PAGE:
FIFA President Gianni Infantino’s Salary Has Been Confirmed And It’s Sickening
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Alright, who’s ready to feel sick and ill at the same time? You? Let’s go. FIFA is cleaning up its act. FIFA is getting its s*** together. That’s hard work — they were mired in metaphorical defecation up to the neck following the reign of corruption’s Sepp Blatter. It’s such a grind piecing together the fallen remnants of football’s global governing body that newly elected FIFA president Gianni Infantino will receive $1.52 million, a car, housing and a monthly expense limit of $2,025 for his troubles.
Things aren’t going to fix themselves after all! Infantino has to attend pompous ceremonies where FIFA executives pat themselves on the back whilst mega-corporations sprinkle money down on them.
Ifantino has to preside over momentous decisions, like changing the rules so that the ball can finally be played backwards straight from kick-off.
Infantino has to figure out the who, what, when and where of purchasing votes to prolong his presidency.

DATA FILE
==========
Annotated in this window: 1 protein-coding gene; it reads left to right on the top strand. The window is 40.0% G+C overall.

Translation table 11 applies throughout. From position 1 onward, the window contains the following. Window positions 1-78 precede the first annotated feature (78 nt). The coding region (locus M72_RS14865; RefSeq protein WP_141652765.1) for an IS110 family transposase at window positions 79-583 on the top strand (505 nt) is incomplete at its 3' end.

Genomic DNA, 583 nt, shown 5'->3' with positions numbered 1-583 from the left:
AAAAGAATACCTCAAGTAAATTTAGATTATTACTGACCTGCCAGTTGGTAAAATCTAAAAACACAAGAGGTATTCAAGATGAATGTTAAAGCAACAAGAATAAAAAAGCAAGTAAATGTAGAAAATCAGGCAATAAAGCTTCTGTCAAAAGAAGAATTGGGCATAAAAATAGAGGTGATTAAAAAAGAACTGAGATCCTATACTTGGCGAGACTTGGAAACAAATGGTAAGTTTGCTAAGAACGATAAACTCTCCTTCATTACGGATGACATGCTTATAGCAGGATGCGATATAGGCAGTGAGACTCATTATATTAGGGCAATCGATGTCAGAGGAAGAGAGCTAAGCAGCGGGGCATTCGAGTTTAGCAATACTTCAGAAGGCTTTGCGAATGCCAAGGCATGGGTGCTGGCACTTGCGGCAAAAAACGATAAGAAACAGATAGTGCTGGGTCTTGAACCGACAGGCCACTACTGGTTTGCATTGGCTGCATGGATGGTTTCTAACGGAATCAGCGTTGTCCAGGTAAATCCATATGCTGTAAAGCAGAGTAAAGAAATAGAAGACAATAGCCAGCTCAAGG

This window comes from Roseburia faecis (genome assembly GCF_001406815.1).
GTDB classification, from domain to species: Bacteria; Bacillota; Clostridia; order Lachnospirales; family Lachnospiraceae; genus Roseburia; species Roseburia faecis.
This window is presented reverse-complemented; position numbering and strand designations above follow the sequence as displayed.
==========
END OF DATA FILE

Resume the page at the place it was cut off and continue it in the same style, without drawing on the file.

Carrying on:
Infantino has to figure out how he can best effectively ruin the World Cup finals during his time in charge — should it be expanded to include all 196 countries in the world today? Should it be hosted in the Sahara Desert? Should we view the use of technology in the game much like we view selfie sticks at a concert?
For these decisions, on top of many other pressing issues, Infantino will make nearly four times as much as the President of the United States. You know, the person who leads the executive branch of the federal government and serves as the commander-in-chief of the most powerful armed force the world has ever seen.
Yeah, Infantino does soccer stuff. Soccer stuff's big business.
According to FIFA, the president “presides over the FIFA Congress, Executive and Emergency Committee meetings and those committees of which he has been appointed chairman.”
Basically, he’s charged with observing the farce of a bunch of adults standing around in expensive suits voting on things that've already been decided before the vote even begins.
Not that a salary of $1.52 million is all that much. To FIFA, that’s peanuts. World Soccer’s Keir Radnedge rightly asserts that “these are the sort of sums for which no self-respecting, world economy-crashing banker would cross the road.”
These are the kinds of people who govern the world's game.
Having escaped any repercussions from an ethics committee review of some extremely abnormal spending put on the FIFA company card, Infantino is “pleased that this matter is now resolved and that I have a signed, valid employment contract.”
Hooray! Excuse me, I’m going to go cry and vomit simultaneously now.
(H/T: World Soccer)
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